We thought we would pick up some of the points that Caroline made in her blog ‘The Inspectors Call (but are they listening)’ which reflected on a recent CQC Listening Exercise, to see what lessons might be drawn from this exercise and how it might have been made more productive. We are not claiming any inside knowledge of the CQC or its processes and intentions, but given the news that CQC are looking at how it can engage more effectively with the public, our thoughts might come in handy.
The context of the CQC exercise that Caroline participated in, can be sketched out as:
- National regulator
- Formal purpose i.e Inspection
- Access to local databases etc for invitations – unknown by us but let us say limited
- Local issues and engagement structure in locality: no CQC first-hand knowledge?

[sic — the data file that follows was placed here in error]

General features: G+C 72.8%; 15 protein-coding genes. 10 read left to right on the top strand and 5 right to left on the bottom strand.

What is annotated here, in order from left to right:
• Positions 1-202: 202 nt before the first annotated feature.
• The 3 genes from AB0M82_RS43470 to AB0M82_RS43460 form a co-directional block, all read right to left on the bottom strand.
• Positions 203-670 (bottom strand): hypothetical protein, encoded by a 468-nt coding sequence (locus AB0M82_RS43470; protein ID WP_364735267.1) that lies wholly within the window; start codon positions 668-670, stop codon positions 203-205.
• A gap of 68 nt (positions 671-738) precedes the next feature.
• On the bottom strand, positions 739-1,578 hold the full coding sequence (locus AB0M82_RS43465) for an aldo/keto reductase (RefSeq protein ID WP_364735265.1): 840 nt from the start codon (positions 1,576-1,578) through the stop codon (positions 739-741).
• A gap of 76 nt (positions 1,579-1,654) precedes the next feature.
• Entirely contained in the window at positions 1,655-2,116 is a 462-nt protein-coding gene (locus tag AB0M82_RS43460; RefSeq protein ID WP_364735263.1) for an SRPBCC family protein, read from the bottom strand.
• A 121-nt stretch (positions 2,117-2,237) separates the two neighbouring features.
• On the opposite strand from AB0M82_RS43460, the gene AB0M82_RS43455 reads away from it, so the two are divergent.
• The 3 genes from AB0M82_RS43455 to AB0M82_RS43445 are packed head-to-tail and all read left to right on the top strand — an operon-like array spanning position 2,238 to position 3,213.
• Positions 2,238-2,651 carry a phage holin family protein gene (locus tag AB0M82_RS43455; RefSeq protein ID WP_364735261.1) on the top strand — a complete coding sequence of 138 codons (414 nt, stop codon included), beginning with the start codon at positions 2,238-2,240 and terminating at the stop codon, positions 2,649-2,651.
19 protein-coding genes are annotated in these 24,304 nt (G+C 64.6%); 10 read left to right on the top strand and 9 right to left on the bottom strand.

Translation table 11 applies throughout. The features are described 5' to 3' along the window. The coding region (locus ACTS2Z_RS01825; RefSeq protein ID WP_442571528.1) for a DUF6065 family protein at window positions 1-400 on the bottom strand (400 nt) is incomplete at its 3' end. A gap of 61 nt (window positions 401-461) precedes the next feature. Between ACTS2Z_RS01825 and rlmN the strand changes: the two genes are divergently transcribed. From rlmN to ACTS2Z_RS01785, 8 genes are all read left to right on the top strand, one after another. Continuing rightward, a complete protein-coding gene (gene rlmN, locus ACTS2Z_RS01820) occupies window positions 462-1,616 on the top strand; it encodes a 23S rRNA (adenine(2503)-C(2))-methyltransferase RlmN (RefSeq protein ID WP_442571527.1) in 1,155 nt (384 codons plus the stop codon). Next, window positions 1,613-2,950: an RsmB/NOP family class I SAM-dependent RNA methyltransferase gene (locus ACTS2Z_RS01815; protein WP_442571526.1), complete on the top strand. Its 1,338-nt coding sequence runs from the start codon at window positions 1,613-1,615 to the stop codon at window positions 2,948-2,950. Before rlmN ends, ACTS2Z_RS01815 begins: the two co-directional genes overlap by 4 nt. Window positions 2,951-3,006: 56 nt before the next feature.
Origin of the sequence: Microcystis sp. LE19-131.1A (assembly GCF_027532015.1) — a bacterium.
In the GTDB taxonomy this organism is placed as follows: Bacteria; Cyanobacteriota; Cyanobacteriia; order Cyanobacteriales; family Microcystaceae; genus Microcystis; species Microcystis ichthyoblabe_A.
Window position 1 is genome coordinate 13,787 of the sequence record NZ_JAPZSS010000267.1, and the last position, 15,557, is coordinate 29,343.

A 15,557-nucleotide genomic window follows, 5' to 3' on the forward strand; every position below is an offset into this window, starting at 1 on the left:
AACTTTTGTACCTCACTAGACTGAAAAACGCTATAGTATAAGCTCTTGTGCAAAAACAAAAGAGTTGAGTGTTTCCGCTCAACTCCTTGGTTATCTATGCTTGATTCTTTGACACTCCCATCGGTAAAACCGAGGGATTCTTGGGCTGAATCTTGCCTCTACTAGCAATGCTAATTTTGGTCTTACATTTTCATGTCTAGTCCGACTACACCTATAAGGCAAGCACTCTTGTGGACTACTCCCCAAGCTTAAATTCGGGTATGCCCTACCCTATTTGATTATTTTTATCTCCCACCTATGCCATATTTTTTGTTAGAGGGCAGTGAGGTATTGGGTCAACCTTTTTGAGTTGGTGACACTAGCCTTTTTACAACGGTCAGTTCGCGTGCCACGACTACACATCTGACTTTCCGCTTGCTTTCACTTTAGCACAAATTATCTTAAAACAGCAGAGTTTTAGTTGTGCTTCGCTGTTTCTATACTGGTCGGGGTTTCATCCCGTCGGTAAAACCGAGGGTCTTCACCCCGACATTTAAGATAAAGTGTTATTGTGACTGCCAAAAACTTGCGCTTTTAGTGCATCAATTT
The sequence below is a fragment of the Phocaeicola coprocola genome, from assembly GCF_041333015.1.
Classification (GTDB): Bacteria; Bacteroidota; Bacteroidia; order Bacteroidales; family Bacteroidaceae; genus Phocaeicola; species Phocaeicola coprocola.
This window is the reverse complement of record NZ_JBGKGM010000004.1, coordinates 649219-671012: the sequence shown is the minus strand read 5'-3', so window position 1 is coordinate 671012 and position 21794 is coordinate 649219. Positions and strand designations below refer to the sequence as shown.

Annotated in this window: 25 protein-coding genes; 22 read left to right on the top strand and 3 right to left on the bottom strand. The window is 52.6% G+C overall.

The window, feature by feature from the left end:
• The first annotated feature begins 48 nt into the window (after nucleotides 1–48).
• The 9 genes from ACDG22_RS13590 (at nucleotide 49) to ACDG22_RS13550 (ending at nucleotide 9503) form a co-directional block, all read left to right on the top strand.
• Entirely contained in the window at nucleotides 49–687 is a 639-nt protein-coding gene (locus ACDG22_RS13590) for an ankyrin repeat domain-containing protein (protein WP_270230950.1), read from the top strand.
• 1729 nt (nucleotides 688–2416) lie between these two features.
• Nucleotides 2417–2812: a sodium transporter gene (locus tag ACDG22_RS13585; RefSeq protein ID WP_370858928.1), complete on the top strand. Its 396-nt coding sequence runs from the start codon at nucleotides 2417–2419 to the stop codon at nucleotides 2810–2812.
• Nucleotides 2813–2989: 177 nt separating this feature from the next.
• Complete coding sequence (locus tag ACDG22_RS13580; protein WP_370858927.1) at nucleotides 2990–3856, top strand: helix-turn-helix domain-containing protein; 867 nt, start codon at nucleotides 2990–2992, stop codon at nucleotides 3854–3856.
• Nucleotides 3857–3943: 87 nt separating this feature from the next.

- Budget – not known but enough to pay and expense 20 ‘listeners’ in London
- Time – limited but includes both public engagement session and hospital inspection
The purpose of the evening was to gather healthcare experiences as they related to the local hospital. It would appear that the CQC team were under instructions to talk very little (about themselves and the process) and to listen attentively to whatever was said – unconstrained by disclosure of any particular agenda.. We do not know if they had done their homework (a Hackney report had apparently been sent to them but was not referenced at all in the proceedings).